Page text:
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DA’s spokesman sings a different tune — bluegrass! • Brooklyn Paper

DA’s spokesman sings a different tune — bluegrass!

Jonah Bruno, who is a spokesman for District Attorney Charles Hynes, is also in a bluegrass band performing on Nov. 12 at Jalopy.
Photo by Stefano Giovannini

By day, Jonah Bruno is the spokesman for Brooklyn District Attorney Charles Hynes. By night, he plays a banjo and sings bluegrass songs about being the spokesman for Brooklyn District Attorney Charles Hynes.

In what might be the most incongruous political double life since our crime-busting governor turned out to be a lawbreaker himself, Bruno pursues an artistic career — in hillbilly music, no less — in his off hours from informing the public of his boss’s busts, convictions and sentences.

Bruno’s new album — aptly named “Spokesman” — makes it clear how much the personal and the political are merged in this 36-year-old’s life.

The disc opens with “23 Years,” a tune based on an actual murder case (though in Queens) involving a woman who kills her husband after two decades of abuse. And the highlight of the record is “No Comment,” about a politician who calls a press conference only to issue a “No comment,” a phrase he keeps repeating, even as the ensuing “Commentgate” scandal consumes him.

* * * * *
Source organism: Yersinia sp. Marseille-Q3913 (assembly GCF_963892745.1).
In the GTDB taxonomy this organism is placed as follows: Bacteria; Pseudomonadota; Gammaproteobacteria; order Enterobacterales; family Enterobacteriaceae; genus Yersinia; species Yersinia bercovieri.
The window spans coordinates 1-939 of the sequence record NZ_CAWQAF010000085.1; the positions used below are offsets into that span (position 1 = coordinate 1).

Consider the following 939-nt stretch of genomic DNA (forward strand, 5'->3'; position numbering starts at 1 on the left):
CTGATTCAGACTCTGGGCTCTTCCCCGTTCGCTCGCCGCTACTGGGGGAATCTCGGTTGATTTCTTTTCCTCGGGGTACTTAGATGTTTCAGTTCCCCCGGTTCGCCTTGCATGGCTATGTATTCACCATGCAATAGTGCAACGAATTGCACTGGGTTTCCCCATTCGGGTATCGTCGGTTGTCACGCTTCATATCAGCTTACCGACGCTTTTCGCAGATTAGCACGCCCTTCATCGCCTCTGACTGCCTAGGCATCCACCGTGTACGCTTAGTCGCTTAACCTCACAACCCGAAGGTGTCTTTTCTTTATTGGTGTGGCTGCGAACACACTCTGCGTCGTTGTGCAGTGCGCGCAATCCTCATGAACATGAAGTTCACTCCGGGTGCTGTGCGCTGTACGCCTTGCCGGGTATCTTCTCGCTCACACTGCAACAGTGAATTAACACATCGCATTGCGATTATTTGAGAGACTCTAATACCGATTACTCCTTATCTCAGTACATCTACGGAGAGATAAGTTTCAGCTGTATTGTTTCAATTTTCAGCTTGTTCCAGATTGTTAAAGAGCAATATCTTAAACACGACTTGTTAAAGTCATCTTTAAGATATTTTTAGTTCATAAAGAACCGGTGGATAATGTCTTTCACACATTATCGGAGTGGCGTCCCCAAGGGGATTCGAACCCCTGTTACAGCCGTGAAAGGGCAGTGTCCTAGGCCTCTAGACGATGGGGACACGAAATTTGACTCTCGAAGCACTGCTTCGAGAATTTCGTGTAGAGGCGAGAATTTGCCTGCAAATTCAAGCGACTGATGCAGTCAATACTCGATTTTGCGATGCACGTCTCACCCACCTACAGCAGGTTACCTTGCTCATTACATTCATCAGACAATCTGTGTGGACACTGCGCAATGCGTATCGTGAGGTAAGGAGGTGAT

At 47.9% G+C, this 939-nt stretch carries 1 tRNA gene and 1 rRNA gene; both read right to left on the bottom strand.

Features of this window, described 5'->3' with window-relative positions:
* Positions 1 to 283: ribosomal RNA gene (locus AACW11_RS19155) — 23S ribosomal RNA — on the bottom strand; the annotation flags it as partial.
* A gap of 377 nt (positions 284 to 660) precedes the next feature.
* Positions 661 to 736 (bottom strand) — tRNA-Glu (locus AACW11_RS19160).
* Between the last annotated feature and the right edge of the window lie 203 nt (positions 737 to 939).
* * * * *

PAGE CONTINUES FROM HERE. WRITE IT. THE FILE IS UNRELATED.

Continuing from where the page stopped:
“One thing: That song is not about Hynes,” said Bruno, who lives in Clinton Hill. “Our office almost never issues a ‘No comment.’ ”

Other tunes include vaguely political songs such as “Poverty Line” and “The Money Went.” And a classic of the bluegrass genre — “High and Lonesome” — also has a law enforcement angle. The title, of course, refers to the “high and lonesome sound” of country music, but in Bruno’s version, the narrator sings about how he self-medicates after his girlfriend dumps him.

“I get high when I’m lonesome/Try to get you off my mind,” he sings.

Bruno didn’t sing the lyric on that number, but not because he worried about a random drug test if Hynes heard it.

“I didn’t sing ‘High and Lonesome’ because I’m not that strong a singer!” he said.

Whatever vocal skills he claims to lack, Bruno’s reedy voice is certainly solid on the other songs, a tiny twang of Kentucky slipping into his upstate New York accent. And the band is very tight, thanks to great mandolin work by Michael Pasternak and fiddle by Sarah Alden.

Bruno’s quintet will perform at the most logical place — Jalopy — on Nov. 12, as part of a record-release party that will also feature Baby Soda.

“It’ll be a great night,” he said. “But don’t look for the DA.”

Jonah Bruno and his band at Jalopy [315 Columbia St. between Hamilton Avenue and Woodhull Street in Red Hook, (718) 395-3214], Nov. 12, 9 pm. For info, visit www.jalopy.biz.

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